But does it work underwater?
Enquiring shark-owners want to know.
US government boffins say they have invented a fiendishly cunning new kind of laser running on quantum dots which, rather than producing pulses of light, actually emits pulses of intense darkness. Unsurprisingly but mildly sinisterly, the new invention has been dubbed the "dark pulse laser". It works using extremely clever …
You can do anything with them but do these work like the bells of Unseen University? I mean does everything get bathed regularly in darkness? Is the sunlight sucked out of the room? Is this the solution to global warming? Point the gun at the earth to syphon off excess heat?
So many questions for our new overlord, Emperor MingMing, to answer.
Just so we're all clear, what we're talking about is not magically shooting beams of anti-light, but very rapidly introducing less bright pulses into an otherwise bright beam. In other words, it's a frikkin' laser with a dimmer switch.
We all read the article and figured that out, right?
Since the dark laser uses up energy in addition to its power source when operating, does this mean that it has negative efficiency?
Of course, I fully expect v2 to have no internal power source and only suck up energy from the surrounding environment. Might make for a really useful heat-sink.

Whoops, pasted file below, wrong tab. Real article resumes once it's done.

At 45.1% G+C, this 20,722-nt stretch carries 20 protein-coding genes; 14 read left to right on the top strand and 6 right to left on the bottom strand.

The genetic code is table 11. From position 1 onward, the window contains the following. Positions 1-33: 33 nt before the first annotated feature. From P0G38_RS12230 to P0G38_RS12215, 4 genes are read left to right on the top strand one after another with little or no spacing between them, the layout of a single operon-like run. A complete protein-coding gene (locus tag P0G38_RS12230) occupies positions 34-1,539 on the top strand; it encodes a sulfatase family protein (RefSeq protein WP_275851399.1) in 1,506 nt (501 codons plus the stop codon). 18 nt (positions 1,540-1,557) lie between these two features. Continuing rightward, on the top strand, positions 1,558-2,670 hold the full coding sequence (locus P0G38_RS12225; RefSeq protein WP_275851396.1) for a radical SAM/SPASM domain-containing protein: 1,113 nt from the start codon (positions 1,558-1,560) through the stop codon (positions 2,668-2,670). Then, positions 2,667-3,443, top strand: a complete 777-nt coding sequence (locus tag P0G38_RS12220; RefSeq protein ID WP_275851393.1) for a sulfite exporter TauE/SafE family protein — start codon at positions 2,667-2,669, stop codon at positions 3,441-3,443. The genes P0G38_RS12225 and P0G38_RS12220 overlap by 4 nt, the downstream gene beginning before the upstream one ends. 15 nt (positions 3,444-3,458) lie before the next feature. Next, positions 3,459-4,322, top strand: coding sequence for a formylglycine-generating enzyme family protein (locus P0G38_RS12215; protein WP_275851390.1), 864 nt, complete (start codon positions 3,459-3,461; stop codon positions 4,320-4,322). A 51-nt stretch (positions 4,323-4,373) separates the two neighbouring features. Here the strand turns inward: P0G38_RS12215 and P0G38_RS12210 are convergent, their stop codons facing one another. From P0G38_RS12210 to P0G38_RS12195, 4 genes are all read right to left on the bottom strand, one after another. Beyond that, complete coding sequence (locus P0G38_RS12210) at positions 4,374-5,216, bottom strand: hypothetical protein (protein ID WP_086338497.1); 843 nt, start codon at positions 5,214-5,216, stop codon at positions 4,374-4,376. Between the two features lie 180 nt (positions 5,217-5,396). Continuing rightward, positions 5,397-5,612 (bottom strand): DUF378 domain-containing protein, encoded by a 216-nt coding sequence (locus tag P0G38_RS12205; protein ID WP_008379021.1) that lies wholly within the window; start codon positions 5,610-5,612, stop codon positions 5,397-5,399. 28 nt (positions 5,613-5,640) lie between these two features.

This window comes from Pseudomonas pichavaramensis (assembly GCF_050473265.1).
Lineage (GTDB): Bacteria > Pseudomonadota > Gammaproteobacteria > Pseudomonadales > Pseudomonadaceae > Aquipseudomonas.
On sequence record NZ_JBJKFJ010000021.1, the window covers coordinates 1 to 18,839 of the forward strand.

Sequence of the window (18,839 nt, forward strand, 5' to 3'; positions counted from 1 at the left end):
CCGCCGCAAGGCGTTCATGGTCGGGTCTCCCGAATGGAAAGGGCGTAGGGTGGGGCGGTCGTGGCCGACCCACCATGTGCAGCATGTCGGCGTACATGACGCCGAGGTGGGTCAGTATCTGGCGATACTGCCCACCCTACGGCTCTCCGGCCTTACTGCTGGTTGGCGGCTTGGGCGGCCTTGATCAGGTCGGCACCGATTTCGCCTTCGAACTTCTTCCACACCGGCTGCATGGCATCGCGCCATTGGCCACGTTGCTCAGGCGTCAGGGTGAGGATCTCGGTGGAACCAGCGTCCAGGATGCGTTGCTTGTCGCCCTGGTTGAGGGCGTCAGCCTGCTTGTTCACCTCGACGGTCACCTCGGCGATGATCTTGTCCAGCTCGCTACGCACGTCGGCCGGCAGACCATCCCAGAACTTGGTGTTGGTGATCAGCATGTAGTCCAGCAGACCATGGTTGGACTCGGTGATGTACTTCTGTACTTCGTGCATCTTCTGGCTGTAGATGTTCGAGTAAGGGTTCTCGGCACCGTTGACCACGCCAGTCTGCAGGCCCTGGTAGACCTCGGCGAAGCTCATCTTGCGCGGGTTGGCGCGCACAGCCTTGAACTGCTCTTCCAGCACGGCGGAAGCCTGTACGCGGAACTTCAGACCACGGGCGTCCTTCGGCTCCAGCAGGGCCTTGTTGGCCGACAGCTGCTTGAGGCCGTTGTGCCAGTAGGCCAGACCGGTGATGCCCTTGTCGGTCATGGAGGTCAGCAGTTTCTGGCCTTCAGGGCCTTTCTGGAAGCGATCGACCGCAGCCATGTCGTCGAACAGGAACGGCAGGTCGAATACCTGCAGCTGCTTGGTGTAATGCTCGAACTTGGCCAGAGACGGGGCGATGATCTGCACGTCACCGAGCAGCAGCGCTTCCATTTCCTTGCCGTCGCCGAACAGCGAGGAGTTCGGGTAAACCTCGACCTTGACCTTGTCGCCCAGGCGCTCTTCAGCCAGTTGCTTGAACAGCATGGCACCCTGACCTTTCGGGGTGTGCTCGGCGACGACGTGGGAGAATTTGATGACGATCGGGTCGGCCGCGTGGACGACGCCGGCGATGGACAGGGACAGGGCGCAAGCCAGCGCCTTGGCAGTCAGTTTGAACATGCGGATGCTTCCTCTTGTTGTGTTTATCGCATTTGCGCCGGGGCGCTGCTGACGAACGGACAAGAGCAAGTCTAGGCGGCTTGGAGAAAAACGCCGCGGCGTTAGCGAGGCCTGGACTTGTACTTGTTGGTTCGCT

The destructive force of a laser is in the intense and rapid increase in deltaT (temperature change), causing the material the laser is interacting with to melt and/or vaporise.
A dark laser, logically, must then affect deltaT in the exact opposite way, causing the object to undergo a dramatic freezing.
Of course, logic can completely ride roughshod over good science. :)
Somebody taped a label to a switch on the wall in my house. Says "Electrical Darkener". When it's in the "on" position, the room is dark. It tells the truth!
That in't coherent, though, and I sure can't make the room go dark in as little as ninety picoseconds.
In all seriousness, that's what this is about. It's handy to have a laser be able to turn off really fast. Falling edges are as important as rising edges.
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